Headstones, markers and medallions are also provided by the VA. Find out how to apply for a headstone, grave or niche marker, or medallion to honor a Veteran, service member, or eligible family member at www.va.gov/burials-memorials/memorial/items/headstones-markers-medallions/. 

In most cases, you can apply for one of these memorial items if you’re representing the deceased veteran, service member, or family member in any of the below relationships or professional roles. 

One of these must describe your relationship to the deceased: 

  • A family member, or 
  • A personal representative (someone who officially represents the deceased), or 
  • A representative of an accredited Veterans Service Organization, or 
  • An employee of a state or local government whose official responsibilities include serving veterans, or 
  • Any person who’s legally responsible for making arrangements for unclaimed remains or for details having to do with the deceased’s interment or memorialization, or 
  • Any individual representing the deceased, if the veteran’s service ended before April 6, 1917. 

Hood Mortuary in Durango and Family Craft Memorial in Durango can also assist family members in obtaining the paperwork for a military headstone for a deceased veteran. Info for Family Craft can be located online at www.familycraftmemorials.com/ or by calling their office at 970-247-4571, and Hood Mortuary information can be located online at hoodmortuary.com/ or calling their office at 907-247-2312.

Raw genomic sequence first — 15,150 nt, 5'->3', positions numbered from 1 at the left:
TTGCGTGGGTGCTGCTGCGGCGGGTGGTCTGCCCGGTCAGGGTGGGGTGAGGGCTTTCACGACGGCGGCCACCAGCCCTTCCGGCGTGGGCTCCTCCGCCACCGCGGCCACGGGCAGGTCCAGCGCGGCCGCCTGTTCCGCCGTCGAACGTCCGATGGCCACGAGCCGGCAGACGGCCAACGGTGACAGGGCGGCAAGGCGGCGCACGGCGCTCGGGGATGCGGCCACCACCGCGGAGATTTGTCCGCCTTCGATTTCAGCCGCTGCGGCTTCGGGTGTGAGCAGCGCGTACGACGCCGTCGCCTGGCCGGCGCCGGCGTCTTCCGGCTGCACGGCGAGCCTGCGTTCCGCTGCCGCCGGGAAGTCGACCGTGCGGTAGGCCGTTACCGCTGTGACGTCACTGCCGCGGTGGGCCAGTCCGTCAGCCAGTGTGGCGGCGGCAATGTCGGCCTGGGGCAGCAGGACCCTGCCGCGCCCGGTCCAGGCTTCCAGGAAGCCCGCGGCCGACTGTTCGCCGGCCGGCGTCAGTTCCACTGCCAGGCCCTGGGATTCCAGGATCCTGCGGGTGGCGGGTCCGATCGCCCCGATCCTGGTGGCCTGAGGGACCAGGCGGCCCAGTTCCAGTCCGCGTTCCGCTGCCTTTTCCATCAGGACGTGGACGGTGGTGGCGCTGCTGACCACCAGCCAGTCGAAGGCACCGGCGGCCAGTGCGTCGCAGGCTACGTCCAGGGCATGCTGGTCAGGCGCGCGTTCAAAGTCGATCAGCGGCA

Along with Headstone the VA can also assist with attaining burial flags – a United States flag to drape on a casket (or coffin) or place with an urn in honor of the military service of a veteran or reservist and Presidential Memorial Certificates, a (PMC) is an engraved paper certificate signed by the current president to honor the military service of a veteran or reservist. 

Brief history of headstones for fallen soldiers 

On February 22, 1867, Congress passed an act to “establish and to protect national cemeteries,” a section of which called on the secretary of war to “cause each grave to be marked with a small headstone or block.” Some proposals, called for metal markers, either with full names or simply numbers, advocating marble or granite headstones marked with the names of the decedents. 

On March 3, 1873, Congress appropriated a million dollars to replace the headboards with markers of “durable stone” and allowed the secretary of war to determine “the size and model for such headstones, and the standards of quality and color of the stone to be used.” The secretary specified white marble or granite; these stone slabs were cut to four inches thick, ten inches wide. The face would display a sunken shield carrying the number of the grave, rank, name of soldier, and the name of home state. For unknown soldiers, a block six inches square by thirty inches long would bear only the grave number. 

Through legislation of February 3, 1879, “An Act authorizing the Secretary of War to erect headstones over the graves of Union Soldiers who have been interred in private, village, or city cemeteries.” This legislation, later revised to include all military veterans, started the headstone application program that continues today.